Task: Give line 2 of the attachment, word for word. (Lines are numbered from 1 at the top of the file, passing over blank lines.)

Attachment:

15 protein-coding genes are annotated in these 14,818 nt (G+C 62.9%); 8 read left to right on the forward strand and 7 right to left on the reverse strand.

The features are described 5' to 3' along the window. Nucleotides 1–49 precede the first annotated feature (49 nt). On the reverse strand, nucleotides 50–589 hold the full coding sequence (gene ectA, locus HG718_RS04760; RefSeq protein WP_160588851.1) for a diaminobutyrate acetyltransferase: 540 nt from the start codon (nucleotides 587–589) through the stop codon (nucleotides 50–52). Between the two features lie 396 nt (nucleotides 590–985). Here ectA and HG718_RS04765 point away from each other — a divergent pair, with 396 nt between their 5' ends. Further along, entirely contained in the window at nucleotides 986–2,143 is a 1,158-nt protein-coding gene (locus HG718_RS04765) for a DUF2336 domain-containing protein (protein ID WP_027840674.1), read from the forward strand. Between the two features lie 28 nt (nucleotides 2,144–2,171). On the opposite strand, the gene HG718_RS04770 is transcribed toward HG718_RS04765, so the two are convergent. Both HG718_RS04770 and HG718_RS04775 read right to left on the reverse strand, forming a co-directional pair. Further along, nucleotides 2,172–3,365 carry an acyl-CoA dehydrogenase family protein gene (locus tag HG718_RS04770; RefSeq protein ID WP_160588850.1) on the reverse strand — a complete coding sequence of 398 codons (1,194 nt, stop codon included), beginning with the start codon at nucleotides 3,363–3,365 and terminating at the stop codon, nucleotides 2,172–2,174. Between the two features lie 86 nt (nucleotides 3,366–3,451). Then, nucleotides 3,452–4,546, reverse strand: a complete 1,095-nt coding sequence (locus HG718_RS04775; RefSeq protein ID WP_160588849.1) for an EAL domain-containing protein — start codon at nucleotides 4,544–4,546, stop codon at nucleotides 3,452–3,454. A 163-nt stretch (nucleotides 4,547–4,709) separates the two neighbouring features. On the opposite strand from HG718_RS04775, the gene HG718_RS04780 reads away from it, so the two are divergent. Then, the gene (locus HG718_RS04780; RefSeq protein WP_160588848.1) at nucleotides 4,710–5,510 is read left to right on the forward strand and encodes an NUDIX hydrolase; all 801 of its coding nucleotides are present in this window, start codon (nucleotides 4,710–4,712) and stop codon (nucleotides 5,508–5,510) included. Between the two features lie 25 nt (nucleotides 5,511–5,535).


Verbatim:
The features are described 5' to 3' along the window. Nucleotides 1–49 precede the first annotated feature (49 nt). On the reverse strand, nucleotides 50–589 hold the full coding sequence (gene ectA, locus HG718_RS04760; RefSeq protein WP_160588851.1) for a diaminobutyrate acetyltransferase: 540 nt from the start codon (nucleotides 587–589) through the stop codon (nucleotides 50–52). Between the two features lie 396 nt (nucleotides 590–985). Here ectA and HG718_RS04765 point away from each other — a divergent pair, with 396 nt between their 5' ends. Further along, entirely contained in the window at nucleotides 986–2,143 is a 1,158-nt protein-coding gene (locus HG718_RS04765) for a DUF2336 domain-containing protein (protein ID WP_027840674.1), read from the forward strand. Between the two features lie 28 nt (nucleotides 2,144–2,171). On the opposite strand, the gene HG718_RS04770 is transcribed toward HG718_RS04765, so the two are convergent. Both HG718_RS04770 and HG718_RS04775 read right to left on the reverse strand, forming a co-directional pair. Further along, nucleotides 2,172–3,365 carry an acyl-CoA dehydrogenase family protein gene (locus tag HG718_RS04770; RefSeq protein ID WP_160588850.1) on the reverse strand — a complete coding sequence of 398 codons (1,194 nt, stop codon included), beginning with the start codon at nucleotides 3,363–3,365 and terminating at the stop codon, nucleotides 2,172–2,174. Between the two features lie 86 nt (nucleotides 3,366–3,451). Then, nucleotides 3,452–4,546, reverse strand: a complete 1,095-nt coding sequence (locus HG718_RS04775; RefSeq protein ID WP_160588849.1) for an EAL domain-containing protein — start codon at nucleotides 4,544–4,546, stop codon at nucleotides 3,452–3,454. A 163-nt stretch (nucleotides 4,547–4,709) separates the two neighbouring features. On the opposite strand from HG718_RS04775, the gene HG718_RS04780 reads away from it, so the two are divergent. Then, the gene (locus HG718_RS04780; RefSeq protein WP_160588848.1) at nucleotides 4,710–5,510 is read left to right on the forward strand and encodes an NUDIX hydrolase; all 801 of its coding nucleotides are present in this window, start codon (nucleotides 4,710–4,712) and stop codon (nucleotides 5,508–5,510) included. Between the two features lie 25 nt (nucleotides 5,511–5,535).